Resilient architectures will consist of multiple ‘serverless’ services, connected via many structured asynchronous events streams or synchronous APIs. Behind each event/API will be a highly automated, resilient platform capable of adjusting to demand and responding to failure through graceful degradation or services. The choice of orchestration platform technology, and its physical location, should largely be neutral to service consumers – in much the same way that users of AWS Lambda don’t know or (for the most part) care about the details of how it works behind the scenes. Standards like the open-sourced AWS ‘serverless application model’ (SAM) enables this for Lambda. Other emerging cloud-neutral serverless standards like Knative and OpenFaaS also exist.
While these technologies are still maturing and are not yet robust enough to handle every demanding scenario, framing architecture in a ‘serverless’ way can be helpful to identify which technologies and providers to use where to provide overall resilience. In particular, using planning tools like Wardley Maps can help map out where and when it makes most business sense to transition from serverful on-premise current-state (custom infrastructure) to serverful (rental infrastructure/ IaaS – private or public) cloud to the serverless target state (commodity PaaS/SaaS) or ultimately to BPaaS.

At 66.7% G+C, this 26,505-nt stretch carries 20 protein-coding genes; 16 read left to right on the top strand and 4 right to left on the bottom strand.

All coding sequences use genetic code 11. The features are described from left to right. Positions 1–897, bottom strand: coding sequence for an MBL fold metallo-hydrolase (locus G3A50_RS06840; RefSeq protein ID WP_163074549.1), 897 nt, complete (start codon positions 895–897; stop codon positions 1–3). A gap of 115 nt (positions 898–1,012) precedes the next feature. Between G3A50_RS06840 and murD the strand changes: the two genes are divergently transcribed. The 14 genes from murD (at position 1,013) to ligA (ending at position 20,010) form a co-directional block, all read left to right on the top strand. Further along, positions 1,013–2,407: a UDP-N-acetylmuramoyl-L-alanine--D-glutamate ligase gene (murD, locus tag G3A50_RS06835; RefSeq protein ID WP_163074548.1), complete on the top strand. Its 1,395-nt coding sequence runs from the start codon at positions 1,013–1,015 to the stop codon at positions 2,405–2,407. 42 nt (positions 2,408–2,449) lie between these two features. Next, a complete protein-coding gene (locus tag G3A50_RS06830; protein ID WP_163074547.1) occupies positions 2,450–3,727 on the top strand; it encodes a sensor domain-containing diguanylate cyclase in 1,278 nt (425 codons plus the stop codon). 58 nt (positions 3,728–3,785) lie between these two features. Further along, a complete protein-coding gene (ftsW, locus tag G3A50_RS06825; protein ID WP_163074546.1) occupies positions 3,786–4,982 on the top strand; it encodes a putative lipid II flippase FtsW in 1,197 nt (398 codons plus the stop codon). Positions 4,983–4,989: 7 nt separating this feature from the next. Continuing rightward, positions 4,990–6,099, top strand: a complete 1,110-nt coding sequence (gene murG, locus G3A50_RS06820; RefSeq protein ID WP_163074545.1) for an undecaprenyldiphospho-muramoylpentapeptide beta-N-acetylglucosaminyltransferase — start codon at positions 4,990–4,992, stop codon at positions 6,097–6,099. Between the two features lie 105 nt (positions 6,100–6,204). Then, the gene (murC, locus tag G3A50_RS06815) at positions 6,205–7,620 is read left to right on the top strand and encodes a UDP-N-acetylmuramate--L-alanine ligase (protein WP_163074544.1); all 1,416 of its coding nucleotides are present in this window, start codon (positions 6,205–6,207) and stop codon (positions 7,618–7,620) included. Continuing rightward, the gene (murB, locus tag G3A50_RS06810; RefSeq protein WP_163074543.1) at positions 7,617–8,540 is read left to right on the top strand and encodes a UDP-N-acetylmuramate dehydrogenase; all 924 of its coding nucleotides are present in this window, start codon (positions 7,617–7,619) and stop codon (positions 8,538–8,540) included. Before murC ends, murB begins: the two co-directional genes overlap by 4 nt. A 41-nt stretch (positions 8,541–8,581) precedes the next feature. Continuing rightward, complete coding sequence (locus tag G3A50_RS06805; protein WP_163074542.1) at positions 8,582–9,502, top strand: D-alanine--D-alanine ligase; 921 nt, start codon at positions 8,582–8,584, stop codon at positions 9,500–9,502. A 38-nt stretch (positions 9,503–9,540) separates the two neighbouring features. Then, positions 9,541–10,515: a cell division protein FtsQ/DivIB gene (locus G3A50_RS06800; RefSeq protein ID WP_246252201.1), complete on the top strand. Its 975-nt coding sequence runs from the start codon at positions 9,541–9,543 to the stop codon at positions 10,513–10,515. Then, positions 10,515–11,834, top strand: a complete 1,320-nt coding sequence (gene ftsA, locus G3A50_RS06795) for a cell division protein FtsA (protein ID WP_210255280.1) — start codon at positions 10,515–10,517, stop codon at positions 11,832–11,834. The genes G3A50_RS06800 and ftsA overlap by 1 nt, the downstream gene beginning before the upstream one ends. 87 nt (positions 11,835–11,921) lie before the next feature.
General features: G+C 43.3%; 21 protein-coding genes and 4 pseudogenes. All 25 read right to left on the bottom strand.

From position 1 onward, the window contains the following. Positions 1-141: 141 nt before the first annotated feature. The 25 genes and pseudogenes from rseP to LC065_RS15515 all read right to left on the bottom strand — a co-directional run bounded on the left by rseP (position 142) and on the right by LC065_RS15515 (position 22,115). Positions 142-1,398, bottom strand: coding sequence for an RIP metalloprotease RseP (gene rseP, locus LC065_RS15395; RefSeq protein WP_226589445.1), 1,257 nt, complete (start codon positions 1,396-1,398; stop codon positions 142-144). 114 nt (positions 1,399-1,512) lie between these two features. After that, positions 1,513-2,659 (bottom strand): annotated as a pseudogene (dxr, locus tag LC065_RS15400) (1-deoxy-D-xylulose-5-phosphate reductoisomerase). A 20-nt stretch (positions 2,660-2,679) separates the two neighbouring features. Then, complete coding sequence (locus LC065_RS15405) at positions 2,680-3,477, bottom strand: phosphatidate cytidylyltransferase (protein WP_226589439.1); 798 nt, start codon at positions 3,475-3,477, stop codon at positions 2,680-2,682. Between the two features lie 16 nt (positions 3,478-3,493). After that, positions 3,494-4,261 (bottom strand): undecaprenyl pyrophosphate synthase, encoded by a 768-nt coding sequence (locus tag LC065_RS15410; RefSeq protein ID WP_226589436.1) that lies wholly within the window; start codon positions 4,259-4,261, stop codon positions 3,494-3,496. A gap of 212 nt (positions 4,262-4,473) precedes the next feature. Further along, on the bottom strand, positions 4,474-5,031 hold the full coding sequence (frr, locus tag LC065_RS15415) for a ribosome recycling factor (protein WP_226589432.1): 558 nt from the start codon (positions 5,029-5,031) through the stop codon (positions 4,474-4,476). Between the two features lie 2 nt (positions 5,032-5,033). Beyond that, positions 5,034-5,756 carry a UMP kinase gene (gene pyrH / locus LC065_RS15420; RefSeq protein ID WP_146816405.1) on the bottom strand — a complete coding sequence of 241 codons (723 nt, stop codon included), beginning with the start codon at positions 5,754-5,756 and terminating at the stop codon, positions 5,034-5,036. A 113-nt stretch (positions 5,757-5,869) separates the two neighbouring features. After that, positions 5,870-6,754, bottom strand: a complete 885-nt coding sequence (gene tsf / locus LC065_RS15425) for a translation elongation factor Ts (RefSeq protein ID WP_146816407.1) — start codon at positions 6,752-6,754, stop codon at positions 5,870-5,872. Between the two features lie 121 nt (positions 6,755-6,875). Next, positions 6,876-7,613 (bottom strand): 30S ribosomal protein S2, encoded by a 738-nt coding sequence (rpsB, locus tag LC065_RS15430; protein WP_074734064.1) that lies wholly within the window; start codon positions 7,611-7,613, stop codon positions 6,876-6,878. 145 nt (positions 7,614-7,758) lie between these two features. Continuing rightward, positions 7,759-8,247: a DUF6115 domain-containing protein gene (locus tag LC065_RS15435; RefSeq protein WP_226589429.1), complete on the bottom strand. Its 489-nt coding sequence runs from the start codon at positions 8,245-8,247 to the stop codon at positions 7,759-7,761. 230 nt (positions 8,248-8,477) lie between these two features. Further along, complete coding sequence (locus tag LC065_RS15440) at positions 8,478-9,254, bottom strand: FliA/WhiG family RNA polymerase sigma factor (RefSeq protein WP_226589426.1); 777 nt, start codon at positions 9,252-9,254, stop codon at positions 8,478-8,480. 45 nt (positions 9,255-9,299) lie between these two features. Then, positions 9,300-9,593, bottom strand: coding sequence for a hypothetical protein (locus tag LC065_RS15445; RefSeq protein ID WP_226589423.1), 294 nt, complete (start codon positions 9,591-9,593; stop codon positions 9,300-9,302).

Fundamentally, the near term goal is to avoid restricting firms adoption of cloud by unnecessarily limiting their technology choices to a ‘least-common-denominator’ of provider services for infrastructure services that can be delivered cloud natively. For hybrid or multi-cloud solutions, a least-common-denominator approach is currently unavoidable but a healthy, open market in Kubernetes Operators (Custom Resource Descriptors) should, over time, close the on-premise vs cloud-provider-native infrastructure service gap and raise the level of service abstractions available at platform level.
Maximizing a given provider’s managed solutions – and adhering to ‘well-architected’ practices – is likely to provide sufficient cloud-native resilience, certainly well in excess of many existing on-premise practices. For private clouds, bespoke ‘well-architected’ guidance – supported by automated tooling – should be mandatory.
If any regulation is to happen regarding cloud utilization for regulated services, it should be to require firms to follow a provider’s well-architected practices to a very high degree – and that provider’s need to define such practices. In other words, new regulation is not needed to change the core engineering posture of the biggest cloud providers, but rather it should elevate the existing posture as the benchmark others must follow.
For private, hybrid or multi-cloud solutions an industry-wide accepted set of ‘well-architected’ guidance to take the guesswork out of resilience compliance would be welcome, coupled with an overarching framework for maintaining minimum digital service availability in the event of ‘fat-tail failures’ occurring (i.e., extremely rare but high impact failures).
For some regulated services, therefore, regulators will need to know which cloud providers and/or vendor infrastructure orchestration solutions are being used, to better manage concentration risk and ensure the failure of a cloud provider or vendor does not present a systemic risk. But for a given financial institution, the best option is likely to go ‘all-in’ either on a particular cloud provider, or on a cloud-neutral, open-sourced PaaS based on Kubernetes.